If drip irrigation was employed rather than sprinkler systems, more than 80% of the water could be saved and not be such a big contributing factor towards climate change.14

Poor Agricultural Practices and Techniques

In parts of the world, large areas of land have been cleared for grazing and arable produce. But it’s not just poor farming techniques that are causing global environmental problems, but fishing ones also.

On land, these subpar practices are causing soil erosion, contaminating the soil with pesticides and deforestation, while many industrial commercial fishing fleets routinely deplete local fish populations.

Sustainable methods have to be adhered to in order to continue to feed the world’s growing populace. At the moment, over 70 billion animals are farmed annually and how they are reared will directly reflect in their individual carbon footprints.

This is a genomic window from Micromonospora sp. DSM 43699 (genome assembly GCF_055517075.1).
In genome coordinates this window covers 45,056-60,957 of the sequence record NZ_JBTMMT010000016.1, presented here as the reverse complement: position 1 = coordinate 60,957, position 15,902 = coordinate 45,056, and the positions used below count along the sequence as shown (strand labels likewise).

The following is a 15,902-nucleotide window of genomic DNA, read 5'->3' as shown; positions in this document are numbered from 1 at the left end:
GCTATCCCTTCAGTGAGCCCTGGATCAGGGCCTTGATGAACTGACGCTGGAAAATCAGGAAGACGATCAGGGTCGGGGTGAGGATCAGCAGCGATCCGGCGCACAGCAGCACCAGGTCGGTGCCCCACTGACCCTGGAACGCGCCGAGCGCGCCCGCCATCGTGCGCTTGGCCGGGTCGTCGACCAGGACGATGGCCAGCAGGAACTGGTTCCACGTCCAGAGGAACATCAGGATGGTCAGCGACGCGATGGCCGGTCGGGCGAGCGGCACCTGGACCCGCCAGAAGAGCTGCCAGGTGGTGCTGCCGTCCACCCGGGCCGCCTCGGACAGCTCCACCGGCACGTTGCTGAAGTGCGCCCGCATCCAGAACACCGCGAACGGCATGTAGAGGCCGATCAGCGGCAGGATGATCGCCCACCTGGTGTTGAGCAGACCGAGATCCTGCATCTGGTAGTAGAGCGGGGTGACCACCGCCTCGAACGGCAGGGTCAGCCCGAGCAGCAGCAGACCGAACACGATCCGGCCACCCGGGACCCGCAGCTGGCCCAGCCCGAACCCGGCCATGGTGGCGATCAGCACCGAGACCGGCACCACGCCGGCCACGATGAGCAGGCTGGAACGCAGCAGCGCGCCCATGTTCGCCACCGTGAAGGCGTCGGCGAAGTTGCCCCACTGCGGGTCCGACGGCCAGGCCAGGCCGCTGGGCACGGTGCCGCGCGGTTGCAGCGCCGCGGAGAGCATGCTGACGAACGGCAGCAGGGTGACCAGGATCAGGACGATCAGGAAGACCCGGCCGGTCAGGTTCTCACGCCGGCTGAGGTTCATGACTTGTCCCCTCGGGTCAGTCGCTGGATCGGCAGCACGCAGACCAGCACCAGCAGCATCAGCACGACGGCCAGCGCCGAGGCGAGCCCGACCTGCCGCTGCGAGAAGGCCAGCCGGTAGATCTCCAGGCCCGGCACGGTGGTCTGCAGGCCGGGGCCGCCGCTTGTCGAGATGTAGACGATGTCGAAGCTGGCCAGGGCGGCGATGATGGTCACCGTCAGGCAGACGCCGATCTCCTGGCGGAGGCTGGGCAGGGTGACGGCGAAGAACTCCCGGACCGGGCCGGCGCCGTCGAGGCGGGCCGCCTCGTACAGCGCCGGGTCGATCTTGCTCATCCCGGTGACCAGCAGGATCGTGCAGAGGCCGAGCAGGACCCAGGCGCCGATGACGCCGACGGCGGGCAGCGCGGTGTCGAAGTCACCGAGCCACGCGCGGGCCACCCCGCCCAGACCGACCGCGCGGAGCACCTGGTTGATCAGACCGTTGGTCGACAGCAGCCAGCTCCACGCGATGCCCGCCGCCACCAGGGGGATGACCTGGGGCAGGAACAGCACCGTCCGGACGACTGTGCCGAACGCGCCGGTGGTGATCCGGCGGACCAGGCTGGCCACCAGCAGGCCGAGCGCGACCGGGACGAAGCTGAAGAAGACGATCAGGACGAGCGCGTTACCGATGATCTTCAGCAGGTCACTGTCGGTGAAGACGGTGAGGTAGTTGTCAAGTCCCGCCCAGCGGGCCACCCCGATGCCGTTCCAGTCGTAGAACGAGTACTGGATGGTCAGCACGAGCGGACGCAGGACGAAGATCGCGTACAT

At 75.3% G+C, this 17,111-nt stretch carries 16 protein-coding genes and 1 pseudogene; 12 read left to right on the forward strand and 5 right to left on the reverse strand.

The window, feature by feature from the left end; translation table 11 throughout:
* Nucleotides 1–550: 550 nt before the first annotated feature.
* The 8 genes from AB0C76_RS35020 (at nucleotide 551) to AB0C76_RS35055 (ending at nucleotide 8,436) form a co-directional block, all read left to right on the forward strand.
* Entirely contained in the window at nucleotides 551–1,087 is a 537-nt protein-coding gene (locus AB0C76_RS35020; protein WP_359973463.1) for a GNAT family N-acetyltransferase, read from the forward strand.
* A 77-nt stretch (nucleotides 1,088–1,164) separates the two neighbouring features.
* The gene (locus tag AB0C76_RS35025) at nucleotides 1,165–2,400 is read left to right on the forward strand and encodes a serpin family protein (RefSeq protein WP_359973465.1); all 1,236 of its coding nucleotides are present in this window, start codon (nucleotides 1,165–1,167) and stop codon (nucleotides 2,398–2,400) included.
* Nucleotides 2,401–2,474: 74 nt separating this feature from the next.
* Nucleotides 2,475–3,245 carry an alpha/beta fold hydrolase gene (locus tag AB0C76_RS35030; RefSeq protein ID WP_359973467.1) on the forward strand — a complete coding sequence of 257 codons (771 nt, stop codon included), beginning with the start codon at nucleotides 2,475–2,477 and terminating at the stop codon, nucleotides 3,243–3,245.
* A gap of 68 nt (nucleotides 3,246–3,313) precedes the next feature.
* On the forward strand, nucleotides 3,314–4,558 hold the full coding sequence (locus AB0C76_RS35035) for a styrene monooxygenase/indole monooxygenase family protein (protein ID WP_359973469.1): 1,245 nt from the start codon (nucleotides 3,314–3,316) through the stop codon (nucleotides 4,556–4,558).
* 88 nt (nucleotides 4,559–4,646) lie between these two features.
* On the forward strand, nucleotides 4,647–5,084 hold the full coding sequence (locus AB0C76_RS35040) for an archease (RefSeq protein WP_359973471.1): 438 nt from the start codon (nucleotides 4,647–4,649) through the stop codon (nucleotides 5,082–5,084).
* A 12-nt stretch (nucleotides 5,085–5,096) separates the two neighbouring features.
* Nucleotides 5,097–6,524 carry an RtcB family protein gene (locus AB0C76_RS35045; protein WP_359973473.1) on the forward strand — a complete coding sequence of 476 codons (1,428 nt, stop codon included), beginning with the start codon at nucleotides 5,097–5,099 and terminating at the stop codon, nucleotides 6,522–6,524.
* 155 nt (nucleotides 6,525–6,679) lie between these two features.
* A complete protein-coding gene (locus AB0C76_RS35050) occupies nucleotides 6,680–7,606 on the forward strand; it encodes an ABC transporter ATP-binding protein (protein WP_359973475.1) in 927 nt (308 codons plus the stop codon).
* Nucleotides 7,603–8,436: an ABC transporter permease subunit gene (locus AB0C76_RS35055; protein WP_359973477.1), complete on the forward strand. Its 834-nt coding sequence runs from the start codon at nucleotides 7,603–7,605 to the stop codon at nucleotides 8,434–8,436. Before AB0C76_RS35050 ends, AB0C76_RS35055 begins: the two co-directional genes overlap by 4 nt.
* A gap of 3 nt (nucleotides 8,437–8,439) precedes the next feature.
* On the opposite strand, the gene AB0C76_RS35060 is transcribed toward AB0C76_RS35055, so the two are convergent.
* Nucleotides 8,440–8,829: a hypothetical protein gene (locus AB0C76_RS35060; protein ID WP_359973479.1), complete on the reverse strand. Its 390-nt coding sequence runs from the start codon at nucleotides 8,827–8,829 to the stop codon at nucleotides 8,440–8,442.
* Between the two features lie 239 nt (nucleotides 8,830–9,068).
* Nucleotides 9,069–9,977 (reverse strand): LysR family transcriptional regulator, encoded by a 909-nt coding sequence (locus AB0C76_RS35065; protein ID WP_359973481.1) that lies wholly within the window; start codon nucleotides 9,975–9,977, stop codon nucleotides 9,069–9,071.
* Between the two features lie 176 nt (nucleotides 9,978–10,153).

Graphics of common farm products CO2 emissions showing the value of carbon emissions on the x-axis and the farm product on the y-axis.

Product Quantity Water Required CO2e kg Emissions
Sheep (Lamb) 1-2 gallons per day 39.2 kg
Beef 20-30 gallons per day 27.0 kg
Cheese 1kg 3.178 liters 13.5 kg
Pork 5-10 gallons per day 12.1 kg
Chicken 1 kg 4,325 liters 6.9 kg
Potatoes 1 kg 287 liters 2.9 kg
Eggs 1 196 liters 4.8 kg
Rice 650 gallons per lb 2.7 kg
Cabbage 1 kg 237 liters 2.9 kg
Banana 1 kg 790 liters 1.37 kg
Coffee 2,500 gallons per lb 15.33 kg

Over a quarter of all manmade carbon dioxide equivalents are released during food production, with over one-half of the Earth’s arable land already in use for this industry.

Food Miles (Emissions Importing Food Miles)

As the global population increases and becomes more integrated, the variety of foods required for the expanding population dynamic increases accordingly. It’s human nature to want to eat the food that you are accustomed to eating your entire life.

Transportation of those foodstuffs from local fields to foreign tables requires a network of vans, trucks, ships, and more trucks.6

This global food network has to function flawlessly as approximately 32% of fresh vegetables, more than 50% of fresh fruit, and virtually all seafood consumed in the United States are imported from over 200 different nations and territories.